Transitioning to natural gas to fuel the freight and shipping industries will not be enough to meet emissions targets, and in some cases, the benefits may be eliminated, according to researchers from Imperial College London.
A new white paper from academics at Imperial’s Sustainable Gas Institute, examines the potential benefits of using natural gas for ship and truck fuel and found that some natural gases, like methane, leak as they move through the supply chain, which significantly reduces the benefit of switching fuel.
They also found that natural gas was not as energy efficient as diesel.
Long distance ships and trucks currently use heavy fuel oil and diesel, which emit greenhouse gases like carbon dioxide (CO2) that contributes to global warming. They also emit air pollutants like nitrogen oxides (NOx), sulphur oxides (SOx), and particulates which contribute to air pollution and harm human health.
In 2015 road freight contributed 7% of global CO2 emissions, and ships contributed up to 2.5%. However, reducing or eliminating carbon emissions from long haul vehicles and ships has proven difficult, with advanced battery electric or hydrogen fuel cell systems more expensive and potentially limited in the range they can deliver.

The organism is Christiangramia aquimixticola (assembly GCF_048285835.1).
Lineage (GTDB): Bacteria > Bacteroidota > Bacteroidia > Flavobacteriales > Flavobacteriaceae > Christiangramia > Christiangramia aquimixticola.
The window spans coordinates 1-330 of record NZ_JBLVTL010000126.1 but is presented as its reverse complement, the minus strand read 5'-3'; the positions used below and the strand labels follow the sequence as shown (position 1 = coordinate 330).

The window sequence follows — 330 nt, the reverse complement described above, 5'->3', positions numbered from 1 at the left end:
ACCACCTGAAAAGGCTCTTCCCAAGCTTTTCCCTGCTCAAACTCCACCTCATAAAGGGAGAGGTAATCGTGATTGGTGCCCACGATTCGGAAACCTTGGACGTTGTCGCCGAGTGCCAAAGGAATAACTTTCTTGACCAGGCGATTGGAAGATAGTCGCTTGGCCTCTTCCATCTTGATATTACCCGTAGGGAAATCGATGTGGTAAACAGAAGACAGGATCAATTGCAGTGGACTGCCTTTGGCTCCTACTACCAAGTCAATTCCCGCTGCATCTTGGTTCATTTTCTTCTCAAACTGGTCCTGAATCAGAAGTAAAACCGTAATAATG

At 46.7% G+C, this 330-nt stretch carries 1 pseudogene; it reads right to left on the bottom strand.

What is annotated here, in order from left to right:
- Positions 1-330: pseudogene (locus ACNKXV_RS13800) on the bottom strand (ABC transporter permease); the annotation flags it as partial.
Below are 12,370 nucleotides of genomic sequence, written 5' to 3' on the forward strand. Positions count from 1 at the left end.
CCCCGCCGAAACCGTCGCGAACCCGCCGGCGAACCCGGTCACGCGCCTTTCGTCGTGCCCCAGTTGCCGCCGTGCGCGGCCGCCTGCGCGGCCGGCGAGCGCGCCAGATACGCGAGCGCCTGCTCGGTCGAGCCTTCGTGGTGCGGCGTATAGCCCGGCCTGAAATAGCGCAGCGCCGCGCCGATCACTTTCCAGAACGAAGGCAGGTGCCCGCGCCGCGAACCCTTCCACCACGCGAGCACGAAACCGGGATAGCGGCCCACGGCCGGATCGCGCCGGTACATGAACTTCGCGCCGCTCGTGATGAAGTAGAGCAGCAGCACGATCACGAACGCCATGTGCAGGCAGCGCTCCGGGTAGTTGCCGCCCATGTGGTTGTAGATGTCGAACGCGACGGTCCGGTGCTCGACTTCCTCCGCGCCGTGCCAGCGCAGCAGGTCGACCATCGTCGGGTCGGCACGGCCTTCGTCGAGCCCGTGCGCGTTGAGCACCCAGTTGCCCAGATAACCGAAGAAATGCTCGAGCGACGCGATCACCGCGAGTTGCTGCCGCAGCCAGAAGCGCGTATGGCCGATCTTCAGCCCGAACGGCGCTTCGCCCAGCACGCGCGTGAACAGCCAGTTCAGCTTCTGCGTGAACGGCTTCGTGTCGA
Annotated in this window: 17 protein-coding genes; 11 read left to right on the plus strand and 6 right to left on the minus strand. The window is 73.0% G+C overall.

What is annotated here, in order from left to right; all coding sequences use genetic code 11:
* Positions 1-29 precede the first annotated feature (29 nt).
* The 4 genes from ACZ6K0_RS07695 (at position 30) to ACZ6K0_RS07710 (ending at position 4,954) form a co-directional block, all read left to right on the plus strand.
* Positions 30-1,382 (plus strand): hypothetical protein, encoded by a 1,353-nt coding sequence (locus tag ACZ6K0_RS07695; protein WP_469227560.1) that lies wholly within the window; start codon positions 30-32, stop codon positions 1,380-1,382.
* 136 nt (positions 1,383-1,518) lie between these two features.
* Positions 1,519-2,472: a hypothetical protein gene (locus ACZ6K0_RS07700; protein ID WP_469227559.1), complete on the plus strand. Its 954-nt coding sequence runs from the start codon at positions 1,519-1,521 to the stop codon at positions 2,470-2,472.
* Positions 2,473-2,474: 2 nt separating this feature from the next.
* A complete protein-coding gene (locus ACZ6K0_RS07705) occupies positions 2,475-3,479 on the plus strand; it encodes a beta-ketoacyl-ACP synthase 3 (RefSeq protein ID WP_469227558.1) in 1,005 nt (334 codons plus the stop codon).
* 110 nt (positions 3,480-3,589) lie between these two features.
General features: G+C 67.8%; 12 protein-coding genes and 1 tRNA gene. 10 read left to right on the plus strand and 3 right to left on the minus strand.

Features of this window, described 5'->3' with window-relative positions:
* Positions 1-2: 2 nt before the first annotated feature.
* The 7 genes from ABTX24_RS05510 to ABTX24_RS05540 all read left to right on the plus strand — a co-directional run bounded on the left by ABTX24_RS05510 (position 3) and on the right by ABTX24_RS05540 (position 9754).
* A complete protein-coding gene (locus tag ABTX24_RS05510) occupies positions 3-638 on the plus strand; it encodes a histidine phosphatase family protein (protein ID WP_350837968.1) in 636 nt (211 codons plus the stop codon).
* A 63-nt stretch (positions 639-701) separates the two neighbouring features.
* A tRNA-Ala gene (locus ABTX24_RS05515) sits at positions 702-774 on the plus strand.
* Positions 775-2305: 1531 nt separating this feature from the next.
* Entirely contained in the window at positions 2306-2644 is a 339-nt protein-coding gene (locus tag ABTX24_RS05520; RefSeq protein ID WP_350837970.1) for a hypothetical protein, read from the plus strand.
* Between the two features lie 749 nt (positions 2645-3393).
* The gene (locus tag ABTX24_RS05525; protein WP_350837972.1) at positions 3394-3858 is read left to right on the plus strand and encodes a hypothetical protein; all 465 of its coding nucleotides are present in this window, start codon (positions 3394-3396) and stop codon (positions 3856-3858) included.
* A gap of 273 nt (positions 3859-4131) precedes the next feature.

The International Maritime Organisation (IMO) – the United Nations’ organisation for shipping – wants to halve greenhouse gas emissions from ships by 2050 and last week the Department for Transport published its ‘Maritime 2050 strategy‘ which details their vision of a zero-emission shipping industry by 2050 and included noises about promoting the uptake of carbon-neutral fuels for the industry.
The report also questions the value of using natural gas in trucks. In recent years, regulations for trucks has improved their energy efficiency to an extent that switching to natural gas for fuel might not reduce the relative benefit of a switch to natural gas.
Lead author Dr Jamie Speirs, from Imperial’s Department of Earth Science & Engineering, said: ‘The greenhouse gas benefits of natural gas as a transport fuel are useful in the immediate term, but must be coupled with additional energy efficiency measures and longer-term plans that include much lower carbon truck and ship technologies.’
Co-author Dr Marc Stettler, of Imperial’s Department of Civil and Environmental Engineering, said: ‘To get the full picture on greenhouse gas emissions we looked at the whole lifecycle and the fuel supply chain as well as tailpipe emissions.
‘Our review shows that small amounts of methane leakage across the supply chain of natural gas can eliminate the benefit of substituting diesel for natural gas. We also found that natural gas engines tend not to be as energy efficient as diesel engines and that this also reduces the carbon benefits of trucks.’
‘To achieve deeper emissions reductions, we will require a mix of technologies including electric vehicles for short urban routes, electrification of long-haul operations and more efficient logistics processes.’
Read the report here.